We regularly see much written about motherhood and flexible working, yet less often do we get a glimpse in to the experiences of fathers and flexible working.
Sheryl Sandberg in ‘Lean In’ promulgates the notion that the man whom a woman chooses as their partner is one of the most significant career decisions she will make, especially if she is planning a family. This however is based on a premise that should the man wish to support his wife’s career there will be accessible flexible work schedules available to him if he desires to keep working himself.
Which leads us to examine how realistic this is in today’s current marketplace.
In 2014 the British Journal of Management published a paper titled ‘Parents, Perceptions & Belonging; Exploring flexible working among UK Fathers & Mothers’. The paper revealed concerning though unsurprising findings. The main finding confirmed that fathers experience great difficulties in attempting to access and utilise flexible working. Fathers reported a persistent classification of being an economic provider, which precluded them from access to flexible working. Responding to why they thought inflexible work requests were turned down, men related the situation to the gendered views about work and children to the line manager they reported directly to. ‘Managers considered flexibility to be irrelevant to fathers’.
These gender-stereotypes have not only been shown to impact on women advancing their careers, but have now been identified as impacting on men who are seeking to access the same privilege of balancing home life with work life.
The second concerning find was that many fathers attributed the inaccessibility to flexible working being due to maternal privileges. Some fathers felt resentful about what they viewed as ‘unfair privileges’ given to mothers over fathers. One would be hard pushed to view this as a successful outcome in an era when corporations are touting inclusion as a key element of their cultures.
An increasing amount of fathers today express desire to be involved in their children’s upbringing. According to social scientists, Millennial men — ages 18 to early 30s — have much more egalitarian attitudes about family, career and gender roles. Yet further researchers have shown that they are struggling to live according to these principles once they start a family. Workplace cultures that have not caught up with societal changes are cited as the cause.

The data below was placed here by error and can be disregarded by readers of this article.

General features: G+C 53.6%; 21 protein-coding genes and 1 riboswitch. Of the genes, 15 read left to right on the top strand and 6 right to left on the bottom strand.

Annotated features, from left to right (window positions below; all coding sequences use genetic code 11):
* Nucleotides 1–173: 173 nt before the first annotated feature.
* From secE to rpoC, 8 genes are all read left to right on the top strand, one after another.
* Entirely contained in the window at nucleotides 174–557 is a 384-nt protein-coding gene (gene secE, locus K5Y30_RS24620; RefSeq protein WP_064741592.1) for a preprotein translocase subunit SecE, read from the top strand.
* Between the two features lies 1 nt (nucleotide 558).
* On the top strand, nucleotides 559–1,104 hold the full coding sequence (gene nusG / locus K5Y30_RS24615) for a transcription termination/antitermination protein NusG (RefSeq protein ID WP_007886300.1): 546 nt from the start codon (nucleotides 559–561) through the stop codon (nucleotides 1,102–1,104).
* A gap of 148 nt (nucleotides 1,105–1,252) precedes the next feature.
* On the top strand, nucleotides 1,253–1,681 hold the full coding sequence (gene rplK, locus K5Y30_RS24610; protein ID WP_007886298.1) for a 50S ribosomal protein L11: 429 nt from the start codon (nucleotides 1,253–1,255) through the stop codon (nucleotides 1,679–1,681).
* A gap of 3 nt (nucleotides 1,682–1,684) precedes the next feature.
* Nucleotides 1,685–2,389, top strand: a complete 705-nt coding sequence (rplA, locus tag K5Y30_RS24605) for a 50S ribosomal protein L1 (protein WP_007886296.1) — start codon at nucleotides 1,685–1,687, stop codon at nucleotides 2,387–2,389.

The lack of flexible working options available to fathers assigns mothers to the primary-carer position. With the rise of assortive mating and educational homogamy this means that many highly qualified and talented women are lost in the pipeline as a result of fathers being unable to access family friendly work policies. It also leaves many fathers feeling excluded, resentful and dissatisfied that they are unable to pursue the life balance they desire.
And if it’s not bad enough that many men feel this whilst working for organisations that actually have flexible work policies in place, spare a thought for those who work for the 30 % of employers who would not consider offering flexible work patterns as cited in a recent report by the Centre for the Modern Family UK.
It is time for corporations to understand that millennial men are different to previous generations and to create new corporate cultures that reflect this. This means moving beyond policies into actual changes of attitudes. It is also time for corporations to understand the inextricable links between offering men flexible work and the progression of women in to senior leadership.
It is implausible for companies to claim that they are fully in support of female careers and advancing women into senior leadership positions without demonstrating that they are equally in support of men and flexible work.